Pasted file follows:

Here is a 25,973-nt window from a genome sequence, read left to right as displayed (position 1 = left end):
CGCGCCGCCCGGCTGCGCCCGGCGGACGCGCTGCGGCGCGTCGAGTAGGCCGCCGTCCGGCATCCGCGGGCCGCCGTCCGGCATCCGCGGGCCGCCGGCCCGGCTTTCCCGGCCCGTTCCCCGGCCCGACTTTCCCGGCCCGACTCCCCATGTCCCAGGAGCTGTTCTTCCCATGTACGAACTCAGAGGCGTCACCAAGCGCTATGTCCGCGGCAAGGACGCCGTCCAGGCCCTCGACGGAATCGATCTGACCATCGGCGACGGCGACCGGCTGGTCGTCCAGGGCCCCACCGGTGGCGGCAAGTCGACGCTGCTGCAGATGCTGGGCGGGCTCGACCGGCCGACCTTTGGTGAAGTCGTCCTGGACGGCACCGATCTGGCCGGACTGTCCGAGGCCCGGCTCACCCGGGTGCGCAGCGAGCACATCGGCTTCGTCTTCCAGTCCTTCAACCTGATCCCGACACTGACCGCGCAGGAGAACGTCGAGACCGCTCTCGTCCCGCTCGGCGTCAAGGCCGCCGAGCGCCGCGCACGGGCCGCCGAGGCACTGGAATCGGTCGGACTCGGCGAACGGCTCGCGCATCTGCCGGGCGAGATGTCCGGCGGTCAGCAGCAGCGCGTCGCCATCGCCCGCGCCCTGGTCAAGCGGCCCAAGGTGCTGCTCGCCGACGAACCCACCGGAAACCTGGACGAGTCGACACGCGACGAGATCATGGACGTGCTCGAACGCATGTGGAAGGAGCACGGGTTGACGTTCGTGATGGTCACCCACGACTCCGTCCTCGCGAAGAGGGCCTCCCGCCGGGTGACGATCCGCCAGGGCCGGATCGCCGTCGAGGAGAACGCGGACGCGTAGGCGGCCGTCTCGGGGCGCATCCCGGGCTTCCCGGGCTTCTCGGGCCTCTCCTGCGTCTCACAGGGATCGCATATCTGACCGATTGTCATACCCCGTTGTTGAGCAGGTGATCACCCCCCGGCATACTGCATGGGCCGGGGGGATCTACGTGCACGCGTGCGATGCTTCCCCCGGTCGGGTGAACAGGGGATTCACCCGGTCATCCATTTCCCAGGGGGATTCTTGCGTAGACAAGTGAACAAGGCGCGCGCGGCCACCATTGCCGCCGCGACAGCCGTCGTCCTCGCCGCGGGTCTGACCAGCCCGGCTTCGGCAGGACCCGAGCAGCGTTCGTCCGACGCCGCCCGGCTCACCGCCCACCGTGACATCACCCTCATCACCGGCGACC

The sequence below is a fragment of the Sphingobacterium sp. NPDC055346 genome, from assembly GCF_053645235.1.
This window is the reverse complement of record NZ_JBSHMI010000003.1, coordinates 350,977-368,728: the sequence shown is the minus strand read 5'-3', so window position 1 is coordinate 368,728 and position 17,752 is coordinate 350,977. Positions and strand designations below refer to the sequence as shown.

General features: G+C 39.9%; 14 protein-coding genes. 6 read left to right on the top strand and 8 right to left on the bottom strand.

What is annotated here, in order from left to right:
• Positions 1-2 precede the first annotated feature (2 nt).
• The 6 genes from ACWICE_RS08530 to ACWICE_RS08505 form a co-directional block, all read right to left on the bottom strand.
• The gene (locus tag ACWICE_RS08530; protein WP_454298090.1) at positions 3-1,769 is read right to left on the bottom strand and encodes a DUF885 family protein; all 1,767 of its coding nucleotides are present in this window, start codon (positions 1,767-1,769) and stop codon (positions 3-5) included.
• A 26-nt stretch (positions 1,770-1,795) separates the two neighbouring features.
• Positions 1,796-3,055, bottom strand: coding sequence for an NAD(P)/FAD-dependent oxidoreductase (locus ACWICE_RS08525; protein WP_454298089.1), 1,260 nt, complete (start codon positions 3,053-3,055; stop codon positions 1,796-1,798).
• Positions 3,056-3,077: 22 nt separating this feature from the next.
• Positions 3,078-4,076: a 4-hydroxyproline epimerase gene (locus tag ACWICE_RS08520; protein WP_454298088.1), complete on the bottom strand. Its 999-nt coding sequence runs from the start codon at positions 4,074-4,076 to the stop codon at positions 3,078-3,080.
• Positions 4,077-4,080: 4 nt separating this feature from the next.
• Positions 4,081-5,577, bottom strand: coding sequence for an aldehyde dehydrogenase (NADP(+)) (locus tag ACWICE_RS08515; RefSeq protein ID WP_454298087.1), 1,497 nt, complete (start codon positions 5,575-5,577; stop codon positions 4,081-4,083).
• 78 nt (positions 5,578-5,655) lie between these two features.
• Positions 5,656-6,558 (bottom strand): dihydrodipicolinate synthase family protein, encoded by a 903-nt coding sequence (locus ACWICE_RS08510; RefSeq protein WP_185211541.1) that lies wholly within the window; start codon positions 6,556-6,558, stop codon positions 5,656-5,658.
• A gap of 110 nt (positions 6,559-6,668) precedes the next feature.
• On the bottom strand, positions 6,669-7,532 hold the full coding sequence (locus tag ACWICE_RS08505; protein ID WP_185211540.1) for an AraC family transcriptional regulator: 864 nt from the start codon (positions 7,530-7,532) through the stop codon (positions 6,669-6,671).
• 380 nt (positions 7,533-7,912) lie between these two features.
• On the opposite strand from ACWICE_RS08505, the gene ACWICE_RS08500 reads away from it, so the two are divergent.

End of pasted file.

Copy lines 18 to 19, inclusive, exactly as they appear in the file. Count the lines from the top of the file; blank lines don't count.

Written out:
• A gap of 110 nt (positions 6,559-6,668) precedes the next feature.
• On the bottom strand, positions 6,669-7,532 hold the full coding sequence (locus tag ACWICE_RS08505; protein ID WP_185211540.1) for an AraC family transcriptional regulator: 864 nt from the start codon (positions 7,530-7,532) through the stop codon (positions 6,669-6,671).